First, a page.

Chronic Fatigue: How to Diagnose it and Heal for Good
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Mental Health

This is How to Identify and Cure Fatigue

April 9, 2019

Are you feeling tired, wiped out, or spent? Is going to work a struggle regardless of how many hours of sleep you get? Have the activities you once enjoyed become a burden?

Chances are that you are one of the millions of Americans suffering from fatigue. Depending on the duration of symptoms, how debilitating the symptoms are, and the concurrence of various other issues like sleep problems or cognitive impairment, the official medical diagnosis that one might be given by a medical doctor is generally either “idiopathic chronic fatigue” or “chronic fatigue syndrome/systemic exertion intolerance disease.”

Let’s break down the basics of exactly what chronic fatigue is, why it’s so common today, and the approach we use at Parsley Health to help our members regain their energy and find their optimal well-being.

Are you experiencing symptoms of chronic fatigue?

The prevalence of fatigue in America is on the rise. A study done in 2007, and published in the Journal of Occupational and Environmental Medicine, showed that the prevalence of fatigue in the US workforce was almost 40% and that workers with fatigue cost employers $136.4 billion annually in health-related lost productive time.

Symptoms of chronic fatigue can mimic a number of disorders and aren’t always easily recognizable. Below are some of the most common causes and symptoms that are associated with chronic fatigue.

Common symptoms of fatigue:

  • Autoimmune conditions.
  • Brain fog.
  • Depression.
  • Hormone imbalance.
  • Skin conditions like acne.
  • Difficulty sleeping.
  • Hair loss.
  • Sweet and salty food cravings.

Potential causes of fatigue:

  • Prolonged stress.
  • Lack of sleep.
  • Poor diet.
  • Undetected food sensitivities.
  • Overreliance on stimulants like caffeine.

How to overcome fatigue

A patient named Josie recently came to Parsley Health with a long-standing history of fatigue. She had symptoms since graduating from college 7 years ago and clearly qualified for the diagnosis of “chronic fatigue syndrome/systemic exertion intolerance disease”.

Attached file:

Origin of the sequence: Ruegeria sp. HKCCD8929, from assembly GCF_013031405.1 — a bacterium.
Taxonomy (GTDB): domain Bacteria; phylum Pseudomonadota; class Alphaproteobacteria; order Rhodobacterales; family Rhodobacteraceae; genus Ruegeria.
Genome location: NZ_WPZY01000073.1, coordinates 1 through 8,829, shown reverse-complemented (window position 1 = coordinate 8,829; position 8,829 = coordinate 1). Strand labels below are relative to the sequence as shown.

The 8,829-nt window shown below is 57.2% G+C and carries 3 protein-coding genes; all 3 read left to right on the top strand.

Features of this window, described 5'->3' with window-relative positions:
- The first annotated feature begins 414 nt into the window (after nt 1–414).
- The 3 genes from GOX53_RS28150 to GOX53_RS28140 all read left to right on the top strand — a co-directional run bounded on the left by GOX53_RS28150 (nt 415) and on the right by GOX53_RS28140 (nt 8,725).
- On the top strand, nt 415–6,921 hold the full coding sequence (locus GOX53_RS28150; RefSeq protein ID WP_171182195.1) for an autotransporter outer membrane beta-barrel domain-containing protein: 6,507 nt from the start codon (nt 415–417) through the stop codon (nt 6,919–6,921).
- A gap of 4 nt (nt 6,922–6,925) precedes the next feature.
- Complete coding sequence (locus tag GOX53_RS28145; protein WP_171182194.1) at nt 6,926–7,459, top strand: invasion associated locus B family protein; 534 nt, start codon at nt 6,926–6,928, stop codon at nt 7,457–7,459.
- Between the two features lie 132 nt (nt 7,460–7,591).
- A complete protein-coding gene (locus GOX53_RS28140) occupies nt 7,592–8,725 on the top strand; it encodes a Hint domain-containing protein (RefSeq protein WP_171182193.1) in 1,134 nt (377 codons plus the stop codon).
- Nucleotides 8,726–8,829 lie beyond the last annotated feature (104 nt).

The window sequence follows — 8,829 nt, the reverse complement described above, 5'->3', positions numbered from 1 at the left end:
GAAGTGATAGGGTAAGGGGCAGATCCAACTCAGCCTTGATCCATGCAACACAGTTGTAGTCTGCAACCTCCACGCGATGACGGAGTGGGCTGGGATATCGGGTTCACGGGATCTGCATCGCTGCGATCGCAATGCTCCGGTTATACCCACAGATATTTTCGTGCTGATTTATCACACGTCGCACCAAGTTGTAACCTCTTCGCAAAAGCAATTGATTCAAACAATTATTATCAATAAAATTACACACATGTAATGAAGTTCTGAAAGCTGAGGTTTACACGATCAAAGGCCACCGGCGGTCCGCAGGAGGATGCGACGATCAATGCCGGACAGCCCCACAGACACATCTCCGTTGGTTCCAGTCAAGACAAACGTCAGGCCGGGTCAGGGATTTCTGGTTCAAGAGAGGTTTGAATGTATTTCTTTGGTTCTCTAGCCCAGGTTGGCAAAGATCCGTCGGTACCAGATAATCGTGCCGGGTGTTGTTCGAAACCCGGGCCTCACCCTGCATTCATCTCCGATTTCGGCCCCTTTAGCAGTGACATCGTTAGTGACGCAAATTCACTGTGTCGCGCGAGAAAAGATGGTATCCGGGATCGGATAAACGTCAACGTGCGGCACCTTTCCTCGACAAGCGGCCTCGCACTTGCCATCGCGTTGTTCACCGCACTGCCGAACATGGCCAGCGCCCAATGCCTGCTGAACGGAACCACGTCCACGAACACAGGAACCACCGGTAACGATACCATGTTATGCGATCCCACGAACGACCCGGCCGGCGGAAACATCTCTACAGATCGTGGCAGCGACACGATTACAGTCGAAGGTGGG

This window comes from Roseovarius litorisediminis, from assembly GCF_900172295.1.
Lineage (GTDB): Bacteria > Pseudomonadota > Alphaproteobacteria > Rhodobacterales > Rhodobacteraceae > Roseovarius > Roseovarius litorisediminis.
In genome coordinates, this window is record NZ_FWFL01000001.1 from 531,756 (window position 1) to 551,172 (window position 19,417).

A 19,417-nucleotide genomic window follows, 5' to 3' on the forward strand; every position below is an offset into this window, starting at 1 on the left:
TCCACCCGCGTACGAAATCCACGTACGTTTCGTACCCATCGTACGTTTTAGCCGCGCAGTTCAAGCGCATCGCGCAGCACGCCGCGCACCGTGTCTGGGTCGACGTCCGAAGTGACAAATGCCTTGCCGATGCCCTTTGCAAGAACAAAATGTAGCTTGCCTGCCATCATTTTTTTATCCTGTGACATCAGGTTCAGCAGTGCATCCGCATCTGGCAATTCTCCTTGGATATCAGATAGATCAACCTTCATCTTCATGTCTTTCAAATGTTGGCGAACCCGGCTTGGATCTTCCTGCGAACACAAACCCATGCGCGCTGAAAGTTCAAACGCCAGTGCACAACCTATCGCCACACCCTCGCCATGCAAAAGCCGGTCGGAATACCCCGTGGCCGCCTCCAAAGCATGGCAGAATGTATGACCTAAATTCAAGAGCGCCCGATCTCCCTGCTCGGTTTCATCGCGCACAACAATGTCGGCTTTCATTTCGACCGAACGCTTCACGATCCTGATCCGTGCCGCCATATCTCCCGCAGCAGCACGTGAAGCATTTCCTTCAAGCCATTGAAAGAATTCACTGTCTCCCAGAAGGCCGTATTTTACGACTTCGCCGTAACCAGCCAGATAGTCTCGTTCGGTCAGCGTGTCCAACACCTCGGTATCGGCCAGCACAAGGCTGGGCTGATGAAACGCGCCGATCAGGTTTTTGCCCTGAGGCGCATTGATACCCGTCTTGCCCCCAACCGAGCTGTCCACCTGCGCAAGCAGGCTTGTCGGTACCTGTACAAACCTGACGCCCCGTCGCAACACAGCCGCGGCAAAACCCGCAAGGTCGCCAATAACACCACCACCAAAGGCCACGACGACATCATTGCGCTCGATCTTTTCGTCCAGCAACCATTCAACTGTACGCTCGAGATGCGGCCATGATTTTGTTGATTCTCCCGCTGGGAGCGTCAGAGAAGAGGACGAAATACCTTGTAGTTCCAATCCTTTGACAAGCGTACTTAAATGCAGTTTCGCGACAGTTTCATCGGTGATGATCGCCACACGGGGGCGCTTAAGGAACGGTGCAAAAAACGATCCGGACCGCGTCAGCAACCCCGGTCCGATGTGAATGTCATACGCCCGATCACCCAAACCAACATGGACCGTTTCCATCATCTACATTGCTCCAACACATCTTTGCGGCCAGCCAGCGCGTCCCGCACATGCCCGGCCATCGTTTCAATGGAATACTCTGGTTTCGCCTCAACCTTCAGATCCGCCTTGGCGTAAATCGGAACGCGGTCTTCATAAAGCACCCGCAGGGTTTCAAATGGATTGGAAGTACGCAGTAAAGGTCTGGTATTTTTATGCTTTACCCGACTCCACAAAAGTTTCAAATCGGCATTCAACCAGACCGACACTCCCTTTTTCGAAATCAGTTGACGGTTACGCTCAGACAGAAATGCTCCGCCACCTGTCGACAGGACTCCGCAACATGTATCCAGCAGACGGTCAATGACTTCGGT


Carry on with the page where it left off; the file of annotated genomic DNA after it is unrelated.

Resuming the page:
In conventional medicine, the treatments that are recommended for chronic fatigue consist of cognitive behavioral therapy, anti-depressant pharmaceutical medications, graded exercise therapy, sleep hygiene, discouraging over-sleeping, and referrals to support groups. Unfortunately, none of these treatments effectively address the root cause of what the fatigue is. It’s no wonder that more than half of patients with chronic fatigue don’t improve after a year of therapy.

Not only did Josie suffer from fatigue, she was also suffering from chronic digestive issues, irritable bowel syndrome, autoimmune thyroiditis and hypothyroidism (treated by an endocrinologist), insomnia, body aches, cystic acne, weight gain, PMS, anxiety, and depression. In a standard conventional model, she probably would have been referred to a rheumatologist, sleep specialist, psychiatrist and dermatologist, in addition to her endocrinologist.

Luckily for Josie, at Parsley Health, we understand the interconnectedness of the body and treat people as a whole, instead of breaking them down by organ system. We were able to partner with her in addressing all of her problems. There are usually other symptoms that accompany fatigue. This is due to the fact that fatigue is usually just a down-stream symptom of imbalances in the body that tend to present in a multitude of ways. The investigative work of figuring out the root cause of Josie’s fatigue was just beginning.

Testing to determine the root cause of your fatigue.

In order to figure out what was causing her symptoms, in addition to regular conventional blood testing, we ordered Josie more extensive blood work, salivary hormone testing, digestive testing consisting of a stool and breath tests, and genetic testing. She was found to have yeast overgrowth in her intestines, positive autoimmune inflammatory tests, hormonal imbalance, and nutrient deficiencies.

4 steps to heal chronic fatigue.

1. Optimize gut health.

First, Josie was given supplements and medications to treat her yeast overgrowth. Addressing this chronic intestinal infection in her microbiome (the compilation of trillions of bacteria that live within our intestines) not only corrected her digestion but also helped to heal her leaky gut.